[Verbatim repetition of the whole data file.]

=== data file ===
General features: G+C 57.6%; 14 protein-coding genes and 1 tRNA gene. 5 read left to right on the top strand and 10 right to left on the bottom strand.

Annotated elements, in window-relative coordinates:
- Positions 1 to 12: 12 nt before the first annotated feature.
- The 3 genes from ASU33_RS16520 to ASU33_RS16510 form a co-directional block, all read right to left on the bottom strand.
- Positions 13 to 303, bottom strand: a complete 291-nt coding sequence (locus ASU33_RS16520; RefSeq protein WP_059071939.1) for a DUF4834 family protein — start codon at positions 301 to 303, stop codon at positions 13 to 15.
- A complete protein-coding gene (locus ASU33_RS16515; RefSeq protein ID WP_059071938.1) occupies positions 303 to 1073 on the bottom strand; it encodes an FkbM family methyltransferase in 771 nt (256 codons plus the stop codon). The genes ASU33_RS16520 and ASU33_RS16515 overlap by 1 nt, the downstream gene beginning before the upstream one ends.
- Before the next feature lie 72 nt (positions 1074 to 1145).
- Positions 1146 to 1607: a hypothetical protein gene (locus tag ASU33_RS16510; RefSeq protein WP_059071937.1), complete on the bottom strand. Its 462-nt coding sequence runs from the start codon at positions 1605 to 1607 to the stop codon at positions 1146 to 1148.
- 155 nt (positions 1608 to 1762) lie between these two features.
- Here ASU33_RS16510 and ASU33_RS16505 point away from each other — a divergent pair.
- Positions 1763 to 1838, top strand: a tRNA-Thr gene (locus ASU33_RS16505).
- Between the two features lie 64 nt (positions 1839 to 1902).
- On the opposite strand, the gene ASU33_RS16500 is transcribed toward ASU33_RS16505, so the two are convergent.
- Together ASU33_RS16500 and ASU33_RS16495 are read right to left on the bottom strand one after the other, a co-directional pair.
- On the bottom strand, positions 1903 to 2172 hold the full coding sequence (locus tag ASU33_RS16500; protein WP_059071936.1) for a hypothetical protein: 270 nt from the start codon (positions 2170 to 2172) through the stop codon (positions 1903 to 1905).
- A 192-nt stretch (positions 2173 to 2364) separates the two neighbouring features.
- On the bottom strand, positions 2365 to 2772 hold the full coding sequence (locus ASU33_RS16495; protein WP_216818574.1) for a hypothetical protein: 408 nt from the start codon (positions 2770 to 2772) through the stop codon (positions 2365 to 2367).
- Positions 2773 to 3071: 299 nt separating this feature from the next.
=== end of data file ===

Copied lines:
General features: G+C 57.6%; 14 protein-coding genes and 1 tRNA gene. 5 read left to right on the top strand and 10 right to left on the bottom strand.

Annotated elements, in window-relative coordinates:
- Positions 1 to 12: 12 nt before the first annotated feature.
- The 3 genes from ASU33_RS16520 to ASU33_RS16510 form a co-directional block, all read right to left on the bottom strand.
- Positions 13 to 303, bottom strand: a complete 291-nt coding sequence (locus ASU33_RS16520; RefSeq protein WP_059071939.1) for a DUF4834 family protein — start codon at positions 301 to 303, stop codon at positions 13 to 15.
- A complete protein-coding gene (locus ASU33_RS16515; RefSeq protein ID WP_059071938.1) occupies positions 303 to 1073 on the bottom strand; it encodes an FkbM family methyltransferase in 771 nt (256 codons plus the stop codon). The genes ASU33_RS16520 and ASU33_RS16515 overlap by 1 nt, the downstream gene beginning before the upstream one ends.
- Before the next feature lie 72 nt (positions 1074 to 1145).
- Positions 1146 to 1607: a hypothetical protein gene (locus tag ASU33_RS16510; RefSeq protein WP_059071937.1), complete on the bottom strand. Its 462-nt coding sequence runs from the start codon at positions 1605 to 1607 to the stop codon at positions 1146 to 1148.
- 155 nt (positions 1608 to 1762) lie between these two features.
- Here ASU33_RS16510 and ASU33_RS16505 point away from each other — a divergent pair.
- Positions 1763 to 1838, top strand: a tRNA-Thr gene (locus ASU33_RS16505).
- Between the two features lie 64 nt (positions 1839 to 1902).
- On the opposite strand, the gene ASU33_RS16500 is transcribed toward ASU33_RS16505, so the two are convergent.
- Together ASU33_RS16500 and ASU33_RS16495 are read right to left on the bottom strand one after the other, a co-directional pair.
- On the bottom strand, positions 1903 to 2172 hold the full coding sequence (locus tag ASU33_RS16500; protein WP_059071936.1) for a hypothetical protein: 270 nt from the start codon (positions 2170 to 2172) through the stop codon (positions 1903 to 1905).
- A 192-nt stretch (positions 2173 to 2364) separates the two neighbouring features.
- On the bottom strand, positions 2365 to 2772 hold the full coding sequence (locus ASU33_RS16495; protein WP_216818574.1) for a hypothetical protein: 408 nt from the start codon (positions 2770 to 2772) through the stop codon (positions 2365 to 2367).
- Positions 2773 to 3071: 299 nt separating this feature from the next.